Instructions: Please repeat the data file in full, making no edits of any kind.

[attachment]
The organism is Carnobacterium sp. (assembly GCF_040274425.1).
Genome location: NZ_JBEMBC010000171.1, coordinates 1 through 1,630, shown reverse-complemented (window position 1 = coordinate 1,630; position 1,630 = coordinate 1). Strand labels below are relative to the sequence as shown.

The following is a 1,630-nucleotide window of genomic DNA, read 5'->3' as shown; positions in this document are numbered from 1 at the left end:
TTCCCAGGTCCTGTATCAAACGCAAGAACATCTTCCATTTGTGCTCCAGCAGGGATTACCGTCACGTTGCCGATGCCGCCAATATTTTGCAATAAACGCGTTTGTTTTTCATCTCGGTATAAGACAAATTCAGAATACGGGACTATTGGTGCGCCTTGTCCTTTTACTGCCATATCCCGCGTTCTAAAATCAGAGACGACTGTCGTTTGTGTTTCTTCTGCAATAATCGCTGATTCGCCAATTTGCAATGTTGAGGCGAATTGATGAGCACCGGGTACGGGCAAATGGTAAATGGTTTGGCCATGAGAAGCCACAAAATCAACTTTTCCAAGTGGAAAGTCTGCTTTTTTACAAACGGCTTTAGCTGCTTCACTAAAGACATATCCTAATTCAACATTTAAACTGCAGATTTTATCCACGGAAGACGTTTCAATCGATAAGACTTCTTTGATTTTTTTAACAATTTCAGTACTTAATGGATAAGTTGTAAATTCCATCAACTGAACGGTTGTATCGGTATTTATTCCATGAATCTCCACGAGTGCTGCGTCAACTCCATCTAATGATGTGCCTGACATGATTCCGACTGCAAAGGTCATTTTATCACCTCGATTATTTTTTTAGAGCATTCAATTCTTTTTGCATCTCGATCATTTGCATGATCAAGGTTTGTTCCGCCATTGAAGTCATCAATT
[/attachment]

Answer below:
The organism is Carnobacterium sp. (assembly GCF_040274425.1).
Genome location: NZ_JBEMBC010000171.1, coordinates 1 through 1,630, shown reverse-complemented (window position 1 = coordinate 1,630; position 1,630 = coordinate 1). Strand labels below are relative to the sequence as shown.

The following is a 1,630-nucleotide window of genomic DNA, read 5'->3' as shown; positions in this document are numbered from 1 at the left end:
TTCCCAGGTCCTGTATCAAACGCAAGAACATCTTCCATTTGTGCTCCAGCAGGGATTACCGTCACGTTGCCGATGCCGCCAATATTTTGCAATAAACGCGTTTGTTTTTCATCTCGGTATAAGACAAATTCAGAATACGGGACTATTGGTGCGCCTTGTCCTTTTACTGCCATATCCCGCGTTCTAAAATCAGAGACGACTGTCGTTTGTGTTTCTTCTGCAATAATCGCTGATTCGCCAATTTGCAATGTTGAGGCGAATTGATGAGCACCGGGTACGGGCAAATGGTAAATGGTTTGGCCATGAGAAGCCACAAAATCAACTTTTCCAAGTGGAAAGTCTGCTTTTTTACAAACGGCTTTAGCTGCTTCACTAAAGACATATCCTAATTCAACATTTAAACTGCAGATTTTATCCACGGAAGACGTTTCAATCGATAAGACTTCTTTGATTTTTTTAACAATTTCAGTACTTAATGGATAAGTTGTAAATTCCATCAACTGAACGGTTGTATCGGTATTTATTCCATGAATCTCCACGAGTGCTGCGTCAACTCCATCTAATGATGTGCCTGACATGATTCCGACTGCAAAGGTCATTTTATCACCTCGATTATTTTTTTAGAGCATTCAATTCTTTTTGCATCTCGATCATTTGCATGATCAAGGTTTGTTCCGCCATTGAAGTCATCAATT